This drained, bogged-down state is the only chance we had to sample the Santa Fe Plug-In Hybrid. Simply put, this powertrain wasn't at its best. A few attempts were made to pump juice back into the pack by coasting and using the Santa Fe's brakes, but no dice. Each attempt to put it in EV-only mode was met with the equivalent of a "sorry, no juice" error message from the instrument cluster. Off the line or up steep grades, the 1.6-liter engine felt labored.
As a result, we can't give an honest assessment of the Santa Fe's PHEV powertrain until we get one for our own in-house testing to top up both the tank and the battery to give it a chance to put on a good showing.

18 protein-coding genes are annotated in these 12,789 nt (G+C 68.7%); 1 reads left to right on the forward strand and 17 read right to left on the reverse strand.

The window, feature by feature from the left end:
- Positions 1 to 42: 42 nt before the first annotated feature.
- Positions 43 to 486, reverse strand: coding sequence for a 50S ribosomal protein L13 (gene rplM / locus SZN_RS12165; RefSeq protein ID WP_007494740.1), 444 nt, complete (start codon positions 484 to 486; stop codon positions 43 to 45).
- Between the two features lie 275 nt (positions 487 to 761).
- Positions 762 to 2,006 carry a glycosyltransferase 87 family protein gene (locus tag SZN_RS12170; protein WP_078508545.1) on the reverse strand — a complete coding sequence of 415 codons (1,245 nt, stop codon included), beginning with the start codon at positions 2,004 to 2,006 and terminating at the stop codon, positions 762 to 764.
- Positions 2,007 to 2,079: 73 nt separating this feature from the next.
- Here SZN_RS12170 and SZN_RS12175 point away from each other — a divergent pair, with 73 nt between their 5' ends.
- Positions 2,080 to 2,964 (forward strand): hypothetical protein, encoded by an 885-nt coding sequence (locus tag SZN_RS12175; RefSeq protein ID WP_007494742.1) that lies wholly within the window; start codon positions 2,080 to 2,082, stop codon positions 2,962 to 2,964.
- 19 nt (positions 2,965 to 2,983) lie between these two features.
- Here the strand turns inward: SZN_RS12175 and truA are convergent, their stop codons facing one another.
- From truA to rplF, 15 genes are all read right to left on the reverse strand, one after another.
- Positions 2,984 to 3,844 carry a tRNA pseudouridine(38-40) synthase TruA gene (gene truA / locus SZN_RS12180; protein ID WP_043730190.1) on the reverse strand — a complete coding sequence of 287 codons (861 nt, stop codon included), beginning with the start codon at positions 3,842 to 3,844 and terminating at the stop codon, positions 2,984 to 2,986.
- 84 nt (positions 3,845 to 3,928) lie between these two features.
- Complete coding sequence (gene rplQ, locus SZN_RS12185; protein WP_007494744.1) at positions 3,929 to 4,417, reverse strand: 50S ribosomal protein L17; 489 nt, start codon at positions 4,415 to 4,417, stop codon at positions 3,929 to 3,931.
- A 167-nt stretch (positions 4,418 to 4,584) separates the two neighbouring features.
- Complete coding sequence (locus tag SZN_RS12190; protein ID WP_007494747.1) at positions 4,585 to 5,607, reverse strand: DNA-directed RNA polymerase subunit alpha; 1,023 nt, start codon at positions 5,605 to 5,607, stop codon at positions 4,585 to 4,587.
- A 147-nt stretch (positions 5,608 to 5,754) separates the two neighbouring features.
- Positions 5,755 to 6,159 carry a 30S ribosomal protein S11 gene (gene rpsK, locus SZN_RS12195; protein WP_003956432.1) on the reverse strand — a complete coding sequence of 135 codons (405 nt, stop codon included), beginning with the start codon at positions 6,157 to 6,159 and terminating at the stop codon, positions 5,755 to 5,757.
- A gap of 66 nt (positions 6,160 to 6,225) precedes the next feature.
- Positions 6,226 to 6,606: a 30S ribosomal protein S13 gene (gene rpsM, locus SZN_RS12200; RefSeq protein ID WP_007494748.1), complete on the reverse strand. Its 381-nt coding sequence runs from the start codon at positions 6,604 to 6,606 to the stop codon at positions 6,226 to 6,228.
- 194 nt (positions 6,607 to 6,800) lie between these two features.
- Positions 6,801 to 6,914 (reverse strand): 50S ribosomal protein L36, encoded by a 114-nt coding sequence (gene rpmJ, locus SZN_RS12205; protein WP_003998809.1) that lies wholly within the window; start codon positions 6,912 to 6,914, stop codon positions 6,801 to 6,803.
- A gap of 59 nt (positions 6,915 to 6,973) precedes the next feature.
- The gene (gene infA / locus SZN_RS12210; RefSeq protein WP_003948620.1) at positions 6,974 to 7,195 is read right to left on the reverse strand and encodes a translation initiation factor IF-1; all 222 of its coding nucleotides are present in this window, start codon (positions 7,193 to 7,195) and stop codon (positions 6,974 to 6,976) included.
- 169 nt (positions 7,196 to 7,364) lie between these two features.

When it comes to other aspects of the Santa Fe, however, the news is good. The brakes blend regenerative braking and friction braking well, and it's easy to come to a smooth stop in city traffic.
There are different drive modes to fiddle with via a rotary knob in the center console, but we found little use for Sport or Snow. Instead we left it in Smart and let the computer sort out how to best juggle what little power from the battery we had and how to best sort the gearing for max efficiency. The transmission itself is unobtrusive and rarely hunts for gears, except on steeper inclines. Thankfully, when it does shift, it does so snappily. Just six gears might seem middling in 2022, but it's based on Hyundai's modern eight-speed automatic with two gears taken out and the hybrid electric motor now taking up that space.
All in all, we think the PHEV powertrain could add to the Santa Fe's appeal — we just need to test it at its best to be sure.